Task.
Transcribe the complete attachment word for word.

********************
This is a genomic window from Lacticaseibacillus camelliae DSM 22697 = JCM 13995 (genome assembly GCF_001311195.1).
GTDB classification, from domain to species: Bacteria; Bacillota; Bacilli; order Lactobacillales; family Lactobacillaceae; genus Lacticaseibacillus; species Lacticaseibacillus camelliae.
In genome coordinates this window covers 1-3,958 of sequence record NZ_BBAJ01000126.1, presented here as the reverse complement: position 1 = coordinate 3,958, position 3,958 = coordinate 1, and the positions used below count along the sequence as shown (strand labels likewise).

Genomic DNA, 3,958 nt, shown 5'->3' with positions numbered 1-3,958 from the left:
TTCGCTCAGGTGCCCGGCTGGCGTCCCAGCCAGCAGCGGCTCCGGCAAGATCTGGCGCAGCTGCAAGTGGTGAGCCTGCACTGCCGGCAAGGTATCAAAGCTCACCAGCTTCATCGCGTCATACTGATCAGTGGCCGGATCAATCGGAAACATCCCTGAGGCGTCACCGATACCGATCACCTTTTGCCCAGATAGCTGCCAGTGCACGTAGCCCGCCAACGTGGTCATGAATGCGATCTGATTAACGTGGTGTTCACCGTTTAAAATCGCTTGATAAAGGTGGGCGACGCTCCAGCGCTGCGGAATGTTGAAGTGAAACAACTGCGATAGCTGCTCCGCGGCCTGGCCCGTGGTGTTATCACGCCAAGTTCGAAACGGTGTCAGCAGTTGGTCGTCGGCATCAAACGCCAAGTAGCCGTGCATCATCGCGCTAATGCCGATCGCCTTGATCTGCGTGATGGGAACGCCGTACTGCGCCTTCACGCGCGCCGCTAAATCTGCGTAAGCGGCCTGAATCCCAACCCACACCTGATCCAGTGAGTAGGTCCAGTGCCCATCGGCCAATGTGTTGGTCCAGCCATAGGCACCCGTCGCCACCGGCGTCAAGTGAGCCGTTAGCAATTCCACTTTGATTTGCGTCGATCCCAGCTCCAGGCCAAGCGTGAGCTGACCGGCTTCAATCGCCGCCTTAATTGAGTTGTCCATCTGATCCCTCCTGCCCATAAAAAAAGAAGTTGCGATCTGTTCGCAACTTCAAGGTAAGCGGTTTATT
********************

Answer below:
This is a genomic window from Lacticaseibacillus camelliae DSM 22697 = JCM 13995 (genome assembly GCF_001311195.1).
GTDB classification, from domain to species: Bacteria; Bacillota; Bacilli; order Lactobacillales; family Lactobacillaceae; genus Lacticaseibacillus; species Lacticaseibacillus camelliae.
In genome coordinates this window covers 1-3,958 of sequence record NZ_BBAJ01000126.1, presented here as the reverse complement: position 1 = coordinate 3,958, position 3,958 = coordinate 1, and the positions used below count along the sequence as shown (strand labels likewise).

Genomic DNA, 3,958 nt, shown 5'->3' with positions numbered 1-3,958 from the left:
TTCGCTCAGGTGCCCGGCTGGCGTCCCAGCCAGCAGCGGCTCCGGCAAGATCTGGCGCAGCTGCAAGTGGTGAGCCTGCACTGCCGGCAAGGTATCAAAGCTCACCAGCTTCATCGCGTCATACTGATCAGTGGCCGGATCAATCGGAAACATCCCTGAGGCGTCACCGATACCGATCACCTTTTGCCCAGATAGCTGCCAGTGCACGTAGCCCGCCAACGTGGTCATGAATGCGATCTGATTAACGTGGTGTTCACCGTTTAAAATCGCTTGATAAAGGTGGGCGACGCTCCAGCGCTGCGGAATGTTGAAGTGAAACAACTGCGATAGCTGCTCCGCGGCCTGGCCCGTGGTGTTATCACGCCAAGTTCGAAACGGTGTCAGCAGTTGGTCGTCGGCATCAAACGCCAAGTAGCCGTGCATCATCGCGCTAATGCCGATCGCCTTGATCTGCGTGATGGGAACGCCGTACTGCGCCTTCACGCGCGCCGCTAAATCTGCGTAAGCGGCCTGAATCCCAACCCACACCTGATCCAGTGAGTAGGTCCAGTGCCCATCGGCCAATGTGTTGGTCCAGCCATAGGCACCCGTCGCCACCGGCGTCAAGTGAGCCGTTAGCAATTCCACTTTGATTTGCGTCGATCCCAGCTCCAGGCCAAGCGTGAGCTGACCGGCTTCAATCGCCGCCTTAATTGAGTTGTCCATCTGATCCCTCCTGCCCATAAAAAAAGAAGTTGCGATCTGTTCGCAACTTCAAGGTAAGCGGTTTATT